working with a contributor’s contract

6 July update below

So, on top of everything else I’m dealing with at the moment, I just got an email requesting a super fast turn-around on a contributor’s agreement for a chapter I wrote. The book collection has already been accepted and is already in production—it’s really not clear to me how things got this far along without contributor’s agreements being worked out. But it has. So here’s my situation: this agreement sucks. It leaves the contributor with no rights. It doesn’t even let me republish my own work in, say, my own monograph without asking the publisher for permission. Here are the key details:

  • “Author grants to the Publisher for the full term of copyright and any extensions thereto, the exclusive right and licence to edit, adapt, publish, reproduce, distribute, display and store the Contribution . . . in all forms, formats and media whether now known or hereafter developed (including without limitation in print, digital and electronic form) throughout the world”
  • Author grants to the Publisher the exclusive right and licence “to translate the Contribution into other languages, create adaptations, summaries or extracts of the Contribution or other derivative works based on the Contribution”
  • “The Author shall only be entitled to republish the Contribution with the Publisher’s prior written permission which shall not be unreasonably withheld, and provided that, when reproducing the Contribution or extracts from it, the Author acknowledge and reference first publication of the Contribution in the Work.”
  • “The Author irrevocably and unconditionally waives the Author’s moral right as provided in the Copyright, Designs and Patents Act 1988 to the extent the Publisher reasonably deems necessary to allow the Publisher to exercise and license the rights granted to the Publisher under this Agreement.” update: This sentence is preceded by one in which the Author asserts moral rights, so it looks as if I’m not being asked to waive all my moral rights, just the ones the Publisher wants me to. (I am, crazily, reading a bit more on what “moral rights” might mean by speed-reading the Act referenced and linked above.)

Yup. I don’t even know what that last point means, but it doesn’t sound like it’s in my favor.

What’s not in this agreement? Any statement that the Author retains copyright over her contribution or that she has any ability to store her work in an institutional or personal repository. I’ve put up a pdf of the whole agreement here, with details blacked out, in case you’ve never seen one of these before and are curious. And if I’m missing something even more horrible, do let me know.

Here’s my question to you, dear readers: How should I proceed? I don’t want to sign this. Ideally, what I want, is an agreement that lets me post my contribution on my own repository (aka, this website) and to reuse my own material in any collection of my own writing that I may put together. What can I realistically get? Probably the latter point, maybe some version of the former point, with some sort of pre-print provision and perhaps after some period of embargo.

Kathleen Fitzpatrick went through something very similar to this and was able to negotiate a better agreement by using the CIC Author’s Copyright Contract Addendum. My inclination is to try a similar approach. My first step is going to have to be letting my volume editors know that I’m doing this. I don’t know that they’re going to be happy, given that the ball is already rolling on this. And I don’t want to delay the book that they’ve been working so hard on for so long (they first got in touch with me in 2008 when they started mulling it over; I think I got my draft chapter to them in the spring of 2011). On the other hand, I just can’t bring myself to sign this as is, and it’s a publisher that I’ve already had unhappy dealings with so I’m happy to wrestle over this.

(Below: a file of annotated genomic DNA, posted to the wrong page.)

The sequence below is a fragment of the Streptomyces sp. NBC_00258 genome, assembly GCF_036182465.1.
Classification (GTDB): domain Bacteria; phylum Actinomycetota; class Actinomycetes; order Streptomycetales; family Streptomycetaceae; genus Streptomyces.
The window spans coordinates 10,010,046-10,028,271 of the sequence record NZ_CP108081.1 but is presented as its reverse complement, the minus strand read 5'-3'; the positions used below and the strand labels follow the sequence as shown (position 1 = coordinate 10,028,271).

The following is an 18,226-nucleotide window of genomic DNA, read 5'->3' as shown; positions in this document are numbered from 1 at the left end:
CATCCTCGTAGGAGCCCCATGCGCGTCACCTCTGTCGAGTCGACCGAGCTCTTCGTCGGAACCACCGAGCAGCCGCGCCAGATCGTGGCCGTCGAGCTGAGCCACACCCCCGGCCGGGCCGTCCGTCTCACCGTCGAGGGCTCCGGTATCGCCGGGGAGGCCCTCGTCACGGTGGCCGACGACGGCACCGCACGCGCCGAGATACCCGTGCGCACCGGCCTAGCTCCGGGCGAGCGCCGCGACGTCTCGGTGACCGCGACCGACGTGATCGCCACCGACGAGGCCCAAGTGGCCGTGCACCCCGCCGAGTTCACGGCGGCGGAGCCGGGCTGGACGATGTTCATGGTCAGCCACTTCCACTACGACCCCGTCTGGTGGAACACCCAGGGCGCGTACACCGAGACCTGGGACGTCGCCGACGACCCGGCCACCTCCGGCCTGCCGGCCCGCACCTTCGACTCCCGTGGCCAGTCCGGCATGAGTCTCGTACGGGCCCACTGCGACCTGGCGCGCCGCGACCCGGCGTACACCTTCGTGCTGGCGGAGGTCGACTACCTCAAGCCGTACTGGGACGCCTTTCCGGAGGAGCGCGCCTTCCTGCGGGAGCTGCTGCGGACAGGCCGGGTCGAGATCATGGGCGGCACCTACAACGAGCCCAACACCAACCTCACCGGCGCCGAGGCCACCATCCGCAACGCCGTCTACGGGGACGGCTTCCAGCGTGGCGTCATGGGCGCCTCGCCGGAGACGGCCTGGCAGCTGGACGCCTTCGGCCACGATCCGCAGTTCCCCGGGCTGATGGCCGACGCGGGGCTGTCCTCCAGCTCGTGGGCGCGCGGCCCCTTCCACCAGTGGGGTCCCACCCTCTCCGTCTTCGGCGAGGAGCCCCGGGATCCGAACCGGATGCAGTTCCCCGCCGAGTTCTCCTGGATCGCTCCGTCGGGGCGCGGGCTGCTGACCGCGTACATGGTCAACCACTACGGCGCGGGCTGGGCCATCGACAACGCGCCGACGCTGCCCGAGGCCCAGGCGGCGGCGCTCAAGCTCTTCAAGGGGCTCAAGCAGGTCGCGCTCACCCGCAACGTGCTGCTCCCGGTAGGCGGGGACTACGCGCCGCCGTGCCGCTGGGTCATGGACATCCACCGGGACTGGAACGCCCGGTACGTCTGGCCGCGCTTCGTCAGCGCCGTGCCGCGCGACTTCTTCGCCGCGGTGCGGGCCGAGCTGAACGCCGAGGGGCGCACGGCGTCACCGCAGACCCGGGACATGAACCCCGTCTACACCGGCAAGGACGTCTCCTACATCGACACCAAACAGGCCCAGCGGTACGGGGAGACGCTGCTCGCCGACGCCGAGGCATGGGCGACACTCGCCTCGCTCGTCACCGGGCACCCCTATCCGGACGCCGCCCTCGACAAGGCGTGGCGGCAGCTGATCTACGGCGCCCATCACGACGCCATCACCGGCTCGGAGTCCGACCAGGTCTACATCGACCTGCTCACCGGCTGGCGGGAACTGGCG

I’d welcome any suggestions you have if you’ve done anything along these lines, and I’ll keep you posted on what happens!

UPDATE 6 July 2012

I’ve just emailed an addendum based on the CIC one linked above to my editors to pass on to the publisher (the only real change to the CIC addendum is the 4th point):

  1. The Author shall, without limitation, have the non-exclusive right to use, reproduce, distribute, and create derivative works including update, perform, and display publicly, the Article in electronic, digital or print form in connection with the Author’s teaching, conference presentations, lectures, other scholarly works, and for all of Author’s academic and professional activities.
  2. After a period of six (6) months from the date of publication of the article, the Author shall also have all the non-exclusive rights necessary to make, or to authorize others to make, the final published version of the Article available in digital form over the Internet, including but not limited to a website under the control of the Author or the Author’s employer or through digital repositories including, but not limited to, those maintained by scholarly societies or funding agencies.
  3. The Author further retains all non-exclusive rights necessary to grant to the Author’s employing institution the non-exclusive right to use, reproduce, distribute, display, publicly perform, and make copies of the work in electronic, digital or in print form in connection with teaching, conference presentations, lectures, other scholarly works, and all academic and professional activities conducted at the Author’s employing institution.
  4. The Author retains copyright and asserts her moral right of paternity in the Contribution. The Publisher is prohibited from subjecting the Contribution to any derogatory treatment as defined by the Copyright, Designs and Patent Act of 1988.

My editor seems a bit baffled but supportive, so we’ll see what happens next! I did also send a separate email requesting that all contributors to the volume have the opportunity to receive this addendum. I’ve seen one reply-all email that suggested that person was happily signing and returning the publisher’s agreement, but I don’t really know how the others feel. And I do think that, as Monica comments below, that if more of us actually read these things and understood their implications, we wouldn’t sign them so often!

UPDATE 8 July 2012

While we’re waiting, some links to similar adventures:

Martin Paul Eve is asking Taylor & Francis to let him use their more author-friendly agreement instead of the standard boilerplate. They have this option hidden away in their arsenal already, so I’d guess this will go well.